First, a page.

16/08/2016 18:21 BST | Updated 17/08/2016 11:56 BST

Olympic Medal Table: An Independent Scotland Would Come 35th, Not 13th, At 2016 Rio Games

That's a pretty big flaw in your maths to miss.

David Cheskin/PA
Sir Chris Hoy is one of Scotland's biggest sporting success stories

A national newspaper today claimed that an independent Scotland would currently be sitting at 13th on the Olympic medal table, out of the 207 countries competing. 

The Herald said that if Scotland were to break away away from the United Kingdom it would still be a successful country in the sporting league tables, using native athletes’ success in Rio as proof.

“With four gold medals in the bag, as of last night, Scotland would place just behind Hungary and the Netherlands in the table, and ahead of countries such as Spain, New Zealand and Canada,” the paper claimed.

But the finding has one fatal flaw - it includes medals won in team races where Scots comprise only part of the group. 

The Herald included in its tally medals earned by the impressive achievements of cyclist Katie Archibald and swimmer Duncan Scott.

However both athletes competed as part of a team, meaning their medals did not represent an exclusive win for Scotland.

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Katie Archibald, right, celebrates with Joanna Rowsell Shand, Elinor Barker and Laura Trott
Adam Pretty via Getty Images
Scott posed with teammates Chris Walker-Hebborn, Adam Peaty and James Guy with the four's silver medals

Archibald’s colleagues hail from Cardiff, Hertfordshire, and Sutton; Scott’s were born in Uttoxeter, Bury and Enfield.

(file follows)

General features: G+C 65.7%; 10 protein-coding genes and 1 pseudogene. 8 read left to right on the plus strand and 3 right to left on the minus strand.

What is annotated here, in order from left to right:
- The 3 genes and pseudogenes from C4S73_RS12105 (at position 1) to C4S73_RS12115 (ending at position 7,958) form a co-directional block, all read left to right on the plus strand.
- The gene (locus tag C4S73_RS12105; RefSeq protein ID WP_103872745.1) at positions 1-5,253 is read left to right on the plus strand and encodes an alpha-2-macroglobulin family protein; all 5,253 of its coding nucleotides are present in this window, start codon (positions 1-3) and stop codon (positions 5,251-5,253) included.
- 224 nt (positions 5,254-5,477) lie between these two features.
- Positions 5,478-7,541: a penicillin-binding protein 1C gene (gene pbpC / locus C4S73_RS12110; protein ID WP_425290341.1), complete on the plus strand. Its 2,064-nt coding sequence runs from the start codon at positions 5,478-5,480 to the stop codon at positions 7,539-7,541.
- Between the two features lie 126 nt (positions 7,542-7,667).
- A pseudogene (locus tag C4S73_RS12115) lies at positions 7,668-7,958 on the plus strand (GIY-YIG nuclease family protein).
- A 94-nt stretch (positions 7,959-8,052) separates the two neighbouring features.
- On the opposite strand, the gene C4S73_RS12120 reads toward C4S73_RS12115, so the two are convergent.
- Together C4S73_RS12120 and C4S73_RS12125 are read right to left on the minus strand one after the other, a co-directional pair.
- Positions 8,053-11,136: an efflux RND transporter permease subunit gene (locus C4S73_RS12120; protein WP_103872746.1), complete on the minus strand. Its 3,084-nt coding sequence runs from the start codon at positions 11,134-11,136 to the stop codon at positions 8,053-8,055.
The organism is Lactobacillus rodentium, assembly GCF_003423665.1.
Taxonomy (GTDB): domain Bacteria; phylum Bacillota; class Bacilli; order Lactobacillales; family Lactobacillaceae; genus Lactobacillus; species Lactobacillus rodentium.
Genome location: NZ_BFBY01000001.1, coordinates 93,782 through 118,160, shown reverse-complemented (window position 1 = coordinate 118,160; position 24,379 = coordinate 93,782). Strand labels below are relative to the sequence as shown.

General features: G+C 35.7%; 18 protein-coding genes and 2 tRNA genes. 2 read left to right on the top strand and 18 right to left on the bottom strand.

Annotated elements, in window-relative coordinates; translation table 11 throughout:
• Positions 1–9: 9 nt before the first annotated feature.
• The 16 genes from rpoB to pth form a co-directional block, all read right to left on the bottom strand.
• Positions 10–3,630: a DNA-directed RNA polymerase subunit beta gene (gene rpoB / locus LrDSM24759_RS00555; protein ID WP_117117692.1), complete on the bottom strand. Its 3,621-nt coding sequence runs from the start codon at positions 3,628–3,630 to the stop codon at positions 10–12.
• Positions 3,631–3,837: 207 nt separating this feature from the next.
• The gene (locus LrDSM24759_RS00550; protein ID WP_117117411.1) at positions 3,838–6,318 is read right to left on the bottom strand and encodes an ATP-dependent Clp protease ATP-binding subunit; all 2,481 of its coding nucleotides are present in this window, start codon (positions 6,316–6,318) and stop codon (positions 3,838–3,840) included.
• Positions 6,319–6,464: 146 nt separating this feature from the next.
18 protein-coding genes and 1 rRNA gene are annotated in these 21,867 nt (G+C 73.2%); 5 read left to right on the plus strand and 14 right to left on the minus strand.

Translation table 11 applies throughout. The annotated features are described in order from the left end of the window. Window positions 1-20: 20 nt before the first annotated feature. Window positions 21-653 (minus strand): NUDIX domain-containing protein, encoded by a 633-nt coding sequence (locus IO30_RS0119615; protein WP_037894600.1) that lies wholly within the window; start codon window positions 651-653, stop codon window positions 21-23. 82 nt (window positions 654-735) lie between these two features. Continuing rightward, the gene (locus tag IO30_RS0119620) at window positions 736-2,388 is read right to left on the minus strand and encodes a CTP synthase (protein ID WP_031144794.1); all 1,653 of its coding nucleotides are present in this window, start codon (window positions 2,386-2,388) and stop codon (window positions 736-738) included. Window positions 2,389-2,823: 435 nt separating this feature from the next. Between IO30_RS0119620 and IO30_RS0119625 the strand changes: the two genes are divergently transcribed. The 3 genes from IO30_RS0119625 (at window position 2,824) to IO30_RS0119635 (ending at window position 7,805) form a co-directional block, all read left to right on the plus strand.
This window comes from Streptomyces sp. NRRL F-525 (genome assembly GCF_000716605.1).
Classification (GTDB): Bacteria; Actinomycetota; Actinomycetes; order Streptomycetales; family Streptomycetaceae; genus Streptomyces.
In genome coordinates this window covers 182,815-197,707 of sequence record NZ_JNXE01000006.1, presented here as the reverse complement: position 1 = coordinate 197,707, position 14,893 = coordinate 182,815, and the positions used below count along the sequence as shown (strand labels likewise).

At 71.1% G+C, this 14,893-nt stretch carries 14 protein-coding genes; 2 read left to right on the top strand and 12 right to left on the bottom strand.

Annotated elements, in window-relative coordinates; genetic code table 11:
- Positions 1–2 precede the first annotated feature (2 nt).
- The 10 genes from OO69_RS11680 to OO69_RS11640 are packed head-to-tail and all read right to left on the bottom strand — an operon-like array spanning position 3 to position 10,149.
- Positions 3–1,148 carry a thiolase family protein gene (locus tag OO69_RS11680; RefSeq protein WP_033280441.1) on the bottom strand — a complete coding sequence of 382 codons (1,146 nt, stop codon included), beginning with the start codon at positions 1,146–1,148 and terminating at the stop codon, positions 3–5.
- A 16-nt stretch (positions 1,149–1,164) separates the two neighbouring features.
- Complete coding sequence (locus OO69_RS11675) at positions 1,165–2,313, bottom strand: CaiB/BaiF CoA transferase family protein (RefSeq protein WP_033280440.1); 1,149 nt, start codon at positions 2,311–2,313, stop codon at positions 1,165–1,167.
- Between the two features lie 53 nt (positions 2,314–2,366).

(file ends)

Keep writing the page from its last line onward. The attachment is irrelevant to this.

The Herald also included gold medals from Heather Stanning, whose partner in the women’s rowing pair is from Truro, and Callum Skinner, with colleagues in the team cycling sprint born in Bolton and Germany (the latter, Philip Hindes, has dual nationality).

In fact only four medals were won purely on a Scottish ticket, broken down as follows: 

1 x Gold

  • Tennis, men’s singles

2 x Silver

  • Swimming, 4 x 200m freestyle relay
  • Cycling, men’s sprint

1 x Bronze

  • Judo, women’s -70kg

On this basis alone, instead of Scotland being placed 13th, it would be relegated to 35th - just behind Belarus - if only medals won by Scots were included in the tally.

Twitter user Kevin Hague also noted that funding and facilities would also likely be impacted by a sovereign Scotland’s departure from the Union.

Other readers noted the error too, commenting that Scottish athletes would have used training facilities in the UK to prepare with their teammates.

In fact, one user noted, the article showed more how Scotland was able to thrive as being part of the UK and compete alongside athletes from England, Wales and Northern Ireland under the ‘Team GB’ banner.